Wild and Farmed Arctic Charr as a Tourism Product in an Era of Climate Change
Journal article, Peer reviewed
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OriginalversjonHelgadóttir, G., Renssen, H., Olk, T. R., Oredalen, T. J., Haraldsdóttir, L., Skúlason, S., & Thorarensen, H. Þ. (2021). Wild and Farmed Arctic Charr as a Tourism Product in an Era of Climate Change. Frontiers in Sustainable Food Systems, 5, Artikkel 654117. https://doi.org/10.3389/fsufs.2021.654117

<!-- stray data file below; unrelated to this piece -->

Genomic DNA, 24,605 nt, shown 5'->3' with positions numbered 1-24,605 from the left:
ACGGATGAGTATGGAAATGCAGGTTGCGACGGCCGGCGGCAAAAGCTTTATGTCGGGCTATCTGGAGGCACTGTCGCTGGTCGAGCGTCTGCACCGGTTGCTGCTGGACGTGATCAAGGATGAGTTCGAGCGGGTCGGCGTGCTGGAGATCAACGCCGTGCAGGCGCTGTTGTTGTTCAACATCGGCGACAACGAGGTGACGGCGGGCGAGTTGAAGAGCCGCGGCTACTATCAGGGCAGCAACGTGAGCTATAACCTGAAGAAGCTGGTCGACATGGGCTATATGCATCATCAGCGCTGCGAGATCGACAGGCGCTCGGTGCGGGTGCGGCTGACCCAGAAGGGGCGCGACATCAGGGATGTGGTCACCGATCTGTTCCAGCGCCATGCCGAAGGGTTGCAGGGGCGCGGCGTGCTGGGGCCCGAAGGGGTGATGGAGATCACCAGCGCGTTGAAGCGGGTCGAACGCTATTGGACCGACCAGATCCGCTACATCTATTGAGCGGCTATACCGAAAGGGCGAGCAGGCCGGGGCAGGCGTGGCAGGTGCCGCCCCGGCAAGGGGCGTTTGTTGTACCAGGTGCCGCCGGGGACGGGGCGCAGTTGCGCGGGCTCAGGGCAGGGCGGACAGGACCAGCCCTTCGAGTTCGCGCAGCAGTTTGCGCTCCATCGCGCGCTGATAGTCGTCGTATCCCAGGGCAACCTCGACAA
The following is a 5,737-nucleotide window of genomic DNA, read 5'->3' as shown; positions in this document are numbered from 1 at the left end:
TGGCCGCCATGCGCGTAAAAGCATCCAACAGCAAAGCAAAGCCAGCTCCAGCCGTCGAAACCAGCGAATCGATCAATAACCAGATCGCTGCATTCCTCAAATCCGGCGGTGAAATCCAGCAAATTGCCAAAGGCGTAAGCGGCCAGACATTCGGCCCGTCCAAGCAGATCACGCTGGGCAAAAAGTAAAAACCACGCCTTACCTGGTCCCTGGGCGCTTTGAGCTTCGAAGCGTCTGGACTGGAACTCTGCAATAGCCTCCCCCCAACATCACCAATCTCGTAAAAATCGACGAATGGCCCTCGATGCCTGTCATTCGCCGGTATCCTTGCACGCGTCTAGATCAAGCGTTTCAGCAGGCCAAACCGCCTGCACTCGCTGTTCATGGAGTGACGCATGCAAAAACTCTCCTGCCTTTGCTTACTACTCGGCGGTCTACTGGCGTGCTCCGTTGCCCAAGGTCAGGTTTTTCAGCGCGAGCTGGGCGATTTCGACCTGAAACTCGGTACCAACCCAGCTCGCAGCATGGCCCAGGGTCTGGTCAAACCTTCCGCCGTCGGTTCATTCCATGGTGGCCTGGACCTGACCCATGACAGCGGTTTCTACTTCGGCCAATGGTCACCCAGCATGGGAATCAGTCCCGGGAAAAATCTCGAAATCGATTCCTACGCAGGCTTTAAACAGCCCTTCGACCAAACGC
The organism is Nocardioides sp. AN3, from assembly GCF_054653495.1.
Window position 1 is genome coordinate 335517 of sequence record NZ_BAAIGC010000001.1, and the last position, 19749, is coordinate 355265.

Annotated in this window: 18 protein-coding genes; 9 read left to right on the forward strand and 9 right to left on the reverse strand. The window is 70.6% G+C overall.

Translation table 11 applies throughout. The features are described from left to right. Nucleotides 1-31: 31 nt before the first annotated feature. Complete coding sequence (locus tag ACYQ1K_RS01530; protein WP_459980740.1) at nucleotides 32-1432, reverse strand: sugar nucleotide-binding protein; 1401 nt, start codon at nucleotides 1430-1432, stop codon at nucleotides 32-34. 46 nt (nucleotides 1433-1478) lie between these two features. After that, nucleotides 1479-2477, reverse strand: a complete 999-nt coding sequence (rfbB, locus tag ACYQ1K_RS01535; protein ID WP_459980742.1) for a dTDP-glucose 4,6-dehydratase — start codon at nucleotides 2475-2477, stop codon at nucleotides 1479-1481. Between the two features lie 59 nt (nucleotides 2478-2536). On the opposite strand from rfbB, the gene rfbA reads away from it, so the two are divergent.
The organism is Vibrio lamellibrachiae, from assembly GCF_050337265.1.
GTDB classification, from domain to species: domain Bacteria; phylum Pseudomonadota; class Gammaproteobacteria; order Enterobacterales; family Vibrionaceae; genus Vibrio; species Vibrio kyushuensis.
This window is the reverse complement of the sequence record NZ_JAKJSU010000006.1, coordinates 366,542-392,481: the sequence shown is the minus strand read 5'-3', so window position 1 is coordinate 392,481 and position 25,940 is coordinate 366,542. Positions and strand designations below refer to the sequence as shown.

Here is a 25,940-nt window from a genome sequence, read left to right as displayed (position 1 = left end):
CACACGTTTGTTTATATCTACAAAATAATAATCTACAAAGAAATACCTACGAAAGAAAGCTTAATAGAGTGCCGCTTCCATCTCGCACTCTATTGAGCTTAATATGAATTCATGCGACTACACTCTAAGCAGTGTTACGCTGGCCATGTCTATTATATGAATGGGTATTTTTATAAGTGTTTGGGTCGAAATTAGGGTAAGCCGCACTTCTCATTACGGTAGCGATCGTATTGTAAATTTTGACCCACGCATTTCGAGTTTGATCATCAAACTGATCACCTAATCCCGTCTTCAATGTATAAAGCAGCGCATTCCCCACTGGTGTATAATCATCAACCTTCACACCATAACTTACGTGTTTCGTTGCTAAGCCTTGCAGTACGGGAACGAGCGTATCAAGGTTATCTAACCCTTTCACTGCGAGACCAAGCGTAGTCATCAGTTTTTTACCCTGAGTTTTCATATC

The topic investigated is the social-ecological system of Arctic charr (Salvelinus alpinus) fishing and aquaculture as a tourism product in an era of climate change. Arctic charr is a resilient salmonid species that was traditionally an important part of the sustenance economy in Arctic and Subarctic communities as a source of fresh food throughout the year. Arctic charr populations have declined in recent years, in part due to climate change. These changes in the freshwater ecosystems in turn affect the cultural and economic traditions of freshwater fishing and consumption. This development has consequences for the tourism industry as hunting, fishing and consuming local and traditional food is important in branding tourism destinations. Fisheries are no longer the source of this important ingredient in the Nordic culinary tradition, instead aquaculture production supplies nearly all the Arctic charr consumed. In this paper, we pool the resources of an interdisciplinary team of scholars researching climate change, freshwater ecology, aquaculture and tourism. We integrate knowledge from these fields to discuss likely future scenarios for Arctic charr, their implications for transdisciplinary social ecosystem approaches to sustainable production, marketing and management, particularly how this relates to the growing industry of tourism in the Nordic Arctic and Subarctic region. We pose the questions whether Arctic Charr will be on the menu in 20 years and if so, where will it come from, and what consequences does that have for local food in tourism of the region? Our discussion starts with climate change and the question of how warm it is likely to get in the Nordic Arctic, particularly focusing on Iceland and Norway. To address the implications of the warming of lakes and rivers of the global north for Arctic charr we move on to a discussion of physiological and ecological factors that are important for the distribution of the species. We present the state of the art of Arctic charr aquaculture before articulating the importance of the species for marketing of local and regional food, particularly in the tourism market. Finally, we discuss the need for further elaboration of future scenarios for the interaction of the Arctic charr ecosystem and the economic trade in the species and draw conclusions about sustainable future development.